Feds: gun should be part of 1975 AIM slaying trial

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By Carson Walker
Sioux Falls, South Dakota (AP) 4-09

 Graham

Jurors are entitled to hear evidence that one of two men charged with killing a woman in 1975 had a gun in his possession earlier that year similar to the murder weapon, prosecutors argued.

John Graham and Richard Marshall pleaded not guilty to charges they committed or aided and abetted the murder of Annie Mae Aquash on the Pine Ridge Reservation when they were all active with the American Indian Movement.

Graham and Marshall are scheduled to stand trial starting May 12 in Rapid City.

The government’s theory is that Marshall gave a .32-caliber H&R revolver and shells to Graham, Arlo Looking Cloud and Theda Clark when the trio stopped by Marshall’s house with Aquash around Dec. 12, 1975.

Hours later, after taking her to a cliff in the Badlands, Looking Cloud gave Graham the gun, he shot Aquash as she prayed, and then the two men buried the weapon nearby under a bridge and it never was found, according to court testimony.

At the time, Marshall was awaiting trial for shooting Martin Montileaux early in the morning on March 2, 1975, in the restroom of a Scenic bar. Montileaux died March 7, 1975. Marshall was later convicted. Russell Means was acquitted.

Prosecutors earlier asked the judge to allow evidence that the .32-caliber pistol used to kill Aquash could have been the same one seized when Marshall was arrested for the Montileaux murder.

But Marshall’s attorney, Dana Hanna, argued that his client couldn’t have had the gun when Aquash was killed because it was placed in police custody in March 1975 and offered as evidence at Marshall’s April 1976 trial.

Hanna accused prosecutors of putting “erroneous and untrue” accusations in their court filing and included with his filing a court transcript of the trial in which South Dakota Highway Patrolman Merlyn Muir testified he recovered the gun after Marshall was arrested.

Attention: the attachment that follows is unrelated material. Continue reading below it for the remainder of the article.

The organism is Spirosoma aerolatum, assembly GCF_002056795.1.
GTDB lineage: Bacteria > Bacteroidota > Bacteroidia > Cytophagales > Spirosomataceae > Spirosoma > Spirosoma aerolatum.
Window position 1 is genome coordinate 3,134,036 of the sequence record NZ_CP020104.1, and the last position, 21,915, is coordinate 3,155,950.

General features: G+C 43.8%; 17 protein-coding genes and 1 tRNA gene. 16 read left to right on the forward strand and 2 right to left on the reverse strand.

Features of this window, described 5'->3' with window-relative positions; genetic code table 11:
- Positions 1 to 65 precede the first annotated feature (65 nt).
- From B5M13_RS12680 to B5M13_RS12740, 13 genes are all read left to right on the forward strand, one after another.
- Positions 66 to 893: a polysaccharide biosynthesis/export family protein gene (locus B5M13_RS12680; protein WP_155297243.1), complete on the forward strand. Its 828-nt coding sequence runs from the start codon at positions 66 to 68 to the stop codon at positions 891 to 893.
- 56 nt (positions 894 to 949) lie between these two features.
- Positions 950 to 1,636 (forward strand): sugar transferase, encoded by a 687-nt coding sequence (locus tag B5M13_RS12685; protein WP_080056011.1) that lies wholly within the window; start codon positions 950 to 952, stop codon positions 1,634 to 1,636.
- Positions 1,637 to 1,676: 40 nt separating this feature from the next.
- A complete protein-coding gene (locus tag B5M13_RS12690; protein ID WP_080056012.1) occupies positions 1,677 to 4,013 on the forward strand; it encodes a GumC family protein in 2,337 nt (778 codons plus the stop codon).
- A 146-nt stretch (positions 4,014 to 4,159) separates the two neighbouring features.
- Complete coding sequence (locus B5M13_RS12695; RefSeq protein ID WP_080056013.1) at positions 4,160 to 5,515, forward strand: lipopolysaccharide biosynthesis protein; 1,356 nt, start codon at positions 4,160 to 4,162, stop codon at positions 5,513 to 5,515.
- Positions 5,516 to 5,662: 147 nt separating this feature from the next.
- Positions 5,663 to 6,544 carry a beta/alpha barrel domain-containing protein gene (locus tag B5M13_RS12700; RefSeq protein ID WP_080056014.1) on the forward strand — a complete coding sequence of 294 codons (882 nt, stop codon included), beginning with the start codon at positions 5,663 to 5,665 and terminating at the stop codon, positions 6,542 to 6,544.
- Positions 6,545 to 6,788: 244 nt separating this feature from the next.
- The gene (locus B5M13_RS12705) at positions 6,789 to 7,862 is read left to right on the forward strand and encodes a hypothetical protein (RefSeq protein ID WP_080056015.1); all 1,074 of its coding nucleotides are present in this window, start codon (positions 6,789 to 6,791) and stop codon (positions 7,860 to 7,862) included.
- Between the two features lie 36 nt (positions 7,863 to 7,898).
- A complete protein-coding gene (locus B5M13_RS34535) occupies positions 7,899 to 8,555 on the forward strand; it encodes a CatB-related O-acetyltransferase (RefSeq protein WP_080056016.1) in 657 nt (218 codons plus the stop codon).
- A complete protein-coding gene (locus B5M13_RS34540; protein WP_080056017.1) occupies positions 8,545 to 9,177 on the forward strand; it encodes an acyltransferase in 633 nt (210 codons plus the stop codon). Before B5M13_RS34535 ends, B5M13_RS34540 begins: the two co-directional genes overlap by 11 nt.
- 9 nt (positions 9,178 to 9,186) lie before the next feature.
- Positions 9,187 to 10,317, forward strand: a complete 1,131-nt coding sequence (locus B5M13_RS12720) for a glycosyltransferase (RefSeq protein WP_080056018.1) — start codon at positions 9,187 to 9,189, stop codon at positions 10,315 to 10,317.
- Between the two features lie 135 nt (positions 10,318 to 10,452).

After the shooting, law enforcement officers chased and caught a 1968 Ford carrying Marshall and seven other people.

dick_marshal08.jpg
 Marshall

Muir said he found the .32-caliber revolver under the right front seat. Four other guns also were seized from the car, including a .22-caliber pistol used to kill Montileaux.

The transcript of Muir’s testimony shows that the .32-caliber gun was offered as an exhibit. It was not received into evidence because it played no part in the Montileaux case, Hanna wrote.

He argued that the .32-caliber pistol was never directly tied to Marshall and a receipt showing the car’s release to a woman on June 1, 1975, does not indicate if any of the guns were returned, only the car’s “contents,” he wrote.

U.S. Attorney Marty Jackley filed a response late Monday arguing that the government does not have to prove that the gun in the car with Marshall in March 1975 and the pistol used to kill Aquash nine months later were the same weapon.

“Evidence that a defendant possessed a firearm on a previous occasion can be relevant to show knowledge and intent, irrespective of whether they are the same firearm,” he wrote.

Jackley argued that the .32-caliber pistol was found on the same side of the car as Marshall exited, the Montileaux and Aquash killings were similar in that both were shot in the head and neck area, and there’s no record of the .32-caliber gun being tested or entered as evidence in Marshall’s trial.

Besides evidence of the gun, prosecutors have also asked the judge to allow jurors to hear evidence that Marshall was awaiting trial for the Montileaux murder when Aquash was killed and was ultimately convicted for it.

Aquash was from Nova Scotia. Graham is from the Yukon and fought his return to South Dakota in British Columbia until his extradition in 2007. Clarke, who lives in a western Nebraska nursing home, has not been charged. Looking Cloud was convicted in 2004 for his role in Aquash’s murder and sentenced to life in prison.

 

 

See Statement by Maloney/Pictou Family - An Exorcism of Truth: The dismissal of John Graham's murder charges

See related article: Murder charges dropped in Aquash case - Dillon and Gates testimony - Rios appointed attorney

See related article: Prosecutors in 1975 AIM slaying argue to show evidence Canadian victim was raped

See related article:  U.S. indicts Richard Marshall in Aquash murder case

See related article: Feds: Aquash was bound and raped before 1975 execution

See narratives of historical NFIC investigation into Aquash murder case

See other historical articles on the Aquash case at jfamr.org

See related article: Prosecutors refuse details of cooperating Witnesses

See related 2001 Editorial: It's murderers who make headlines and devastate families

 

 

 


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